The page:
George Zimmerman, the defendant in the controversial Florida Trayvon Martin murder case, has a legal team applying a new and sophisticated strategy to his defense: a social media campaign. This is a game changer. The campaign includes a just-launched website gzlegalcase.com, Twitter feed @gzlegalcase and Facebook page.
The site gives this rationale for the campaign: "First, we contend that social media in this day and age cannot be ignored. It is now a critical part of presidential politics, it has been part of revolutions in the Middle East, and it is going to be an unavoidable part of high-profile legal cases, just as traditional media has been and continues to be.”
It's a bold and risky move. We’ll be watching carefully to see whether it ultimately helps or hurts Zimmerman’s defense, but at this point it does what attorneys are charged with doing: providing a vigorous defense by the best means available.
I’ve worked closely with attorneys on dozens of civil trials in my private practice as a consultant and as VP of Communications for Fortune 100 companies, and I know the decision-making process for a move like this. I have to say, Zimmerman’s attorney Mark O’Mara, of the O’Mara Law Group in Orlando, has stepped up to the challenge.
As the O’Mara Group noted in a statement on Saturday, “We feel it would be irresponsible to ignore the robust online conversation, and we feel equally as strong about establishing a professional, responsible, and ethical approach to new media.”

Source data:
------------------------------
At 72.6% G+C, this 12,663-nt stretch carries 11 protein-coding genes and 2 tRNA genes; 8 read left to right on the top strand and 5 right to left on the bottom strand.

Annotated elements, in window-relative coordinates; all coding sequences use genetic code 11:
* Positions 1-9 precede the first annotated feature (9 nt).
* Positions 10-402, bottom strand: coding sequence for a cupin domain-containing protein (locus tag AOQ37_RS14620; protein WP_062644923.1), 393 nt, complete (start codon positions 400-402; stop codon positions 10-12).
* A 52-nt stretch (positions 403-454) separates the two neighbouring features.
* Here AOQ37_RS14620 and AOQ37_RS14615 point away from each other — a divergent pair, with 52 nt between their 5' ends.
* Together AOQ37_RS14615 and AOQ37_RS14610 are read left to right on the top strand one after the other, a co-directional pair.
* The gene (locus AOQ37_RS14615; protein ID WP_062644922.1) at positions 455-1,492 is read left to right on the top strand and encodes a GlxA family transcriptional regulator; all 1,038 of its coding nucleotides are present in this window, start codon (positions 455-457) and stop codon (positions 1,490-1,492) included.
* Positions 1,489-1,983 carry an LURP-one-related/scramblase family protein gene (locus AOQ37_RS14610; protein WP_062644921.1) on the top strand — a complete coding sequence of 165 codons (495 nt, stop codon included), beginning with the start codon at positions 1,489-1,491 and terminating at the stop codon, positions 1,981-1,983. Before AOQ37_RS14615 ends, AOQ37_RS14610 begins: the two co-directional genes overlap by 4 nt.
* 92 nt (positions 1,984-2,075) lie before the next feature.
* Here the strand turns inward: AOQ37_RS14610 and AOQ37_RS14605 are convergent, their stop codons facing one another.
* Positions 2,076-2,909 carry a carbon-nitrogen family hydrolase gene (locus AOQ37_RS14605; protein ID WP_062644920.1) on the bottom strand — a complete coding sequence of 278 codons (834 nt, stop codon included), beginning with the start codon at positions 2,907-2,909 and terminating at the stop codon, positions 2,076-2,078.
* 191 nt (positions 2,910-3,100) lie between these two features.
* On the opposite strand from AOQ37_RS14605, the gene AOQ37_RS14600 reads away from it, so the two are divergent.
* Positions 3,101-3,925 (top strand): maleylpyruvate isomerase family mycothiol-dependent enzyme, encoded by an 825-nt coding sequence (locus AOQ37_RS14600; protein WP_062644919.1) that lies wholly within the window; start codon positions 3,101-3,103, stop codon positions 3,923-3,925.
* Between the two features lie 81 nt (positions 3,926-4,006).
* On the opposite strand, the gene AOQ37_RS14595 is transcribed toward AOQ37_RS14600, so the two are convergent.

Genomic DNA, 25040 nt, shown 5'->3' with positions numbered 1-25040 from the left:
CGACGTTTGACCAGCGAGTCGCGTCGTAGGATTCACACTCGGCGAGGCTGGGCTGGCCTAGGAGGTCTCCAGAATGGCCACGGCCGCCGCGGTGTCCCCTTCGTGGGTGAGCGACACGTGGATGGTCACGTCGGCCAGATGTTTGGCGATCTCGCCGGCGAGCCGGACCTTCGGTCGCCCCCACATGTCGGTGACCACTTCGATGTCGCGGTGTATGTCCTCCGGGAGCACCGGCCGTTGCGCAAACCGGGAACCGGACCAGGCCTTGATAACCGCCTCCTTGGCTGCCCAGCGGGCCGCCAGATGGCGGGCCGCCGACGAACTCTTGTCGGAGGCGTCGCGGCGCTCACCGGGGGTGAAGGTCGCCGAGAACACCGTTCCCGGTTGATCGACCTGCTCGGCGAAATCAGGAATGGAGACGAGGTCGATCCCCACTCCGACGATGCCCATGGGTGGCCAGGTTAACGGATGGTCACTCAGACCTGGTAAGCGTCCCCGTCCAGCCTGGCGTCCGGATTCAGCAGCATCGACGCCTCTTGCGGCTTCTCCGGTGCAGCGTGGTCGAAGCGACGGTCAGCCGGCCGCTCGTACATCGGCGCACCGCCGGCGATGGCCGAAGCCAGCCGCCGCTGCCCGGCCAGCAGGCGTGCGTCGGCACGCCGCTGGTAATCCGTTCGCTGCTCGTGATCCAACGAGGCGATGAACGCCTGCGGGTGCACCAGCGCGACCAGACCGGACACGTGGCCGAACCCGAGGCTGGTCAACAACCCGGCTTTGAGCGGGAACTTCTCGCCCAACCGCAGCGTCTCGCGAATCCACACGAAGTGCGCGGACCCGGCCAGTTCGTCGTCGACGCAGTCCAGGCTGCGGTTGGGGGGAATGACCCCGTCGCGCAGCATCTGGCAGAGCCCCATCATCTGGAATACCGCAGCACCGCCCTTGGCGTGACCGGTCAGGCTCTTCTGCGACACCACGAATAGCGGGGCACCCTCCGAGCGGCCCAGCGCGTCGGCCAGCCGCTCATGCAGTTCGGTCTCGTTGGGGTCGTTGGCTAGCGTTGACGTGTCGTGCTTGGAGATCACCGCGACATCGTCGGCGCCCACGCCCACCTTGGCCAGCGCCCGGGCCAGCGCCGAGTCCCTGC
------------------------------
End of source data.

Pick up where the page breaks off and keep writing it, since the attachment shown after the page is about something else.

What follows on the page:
From here on, the best means must include social media. How do you truly engage in an adequate defense if you’re silent in the most engaging communications channels of the world, social media?
Of course, the campaign also allows the team to communicate directly with the public and key stakeholders, without the traditional media filters.
The site outlines its reasons for existence and cleverly indicates standards it will uphold and urges readers to hold it to those standards.
The campaign has probably paid for itself by using its Twitter account to note that another site raising money for a “Defense Fund” is not legitimate.
Zimmerman himself had set up website (www.therealgeorgezimmerman.com) which was disabled last week. While it was an amateurish effort, Zimmerman’s attorneys reported in court recently that the site had raised $204,000.
The Reputation Group team and I will continue to monitor this development and its effect on the legal process for Zimmerman and for legal communications in the future.
It’s always difficult to know at the time of an event the level of its significance, but my current view is this campaign represents a tipping point for the use of social media in the legal community.
Photo by Bogieharmond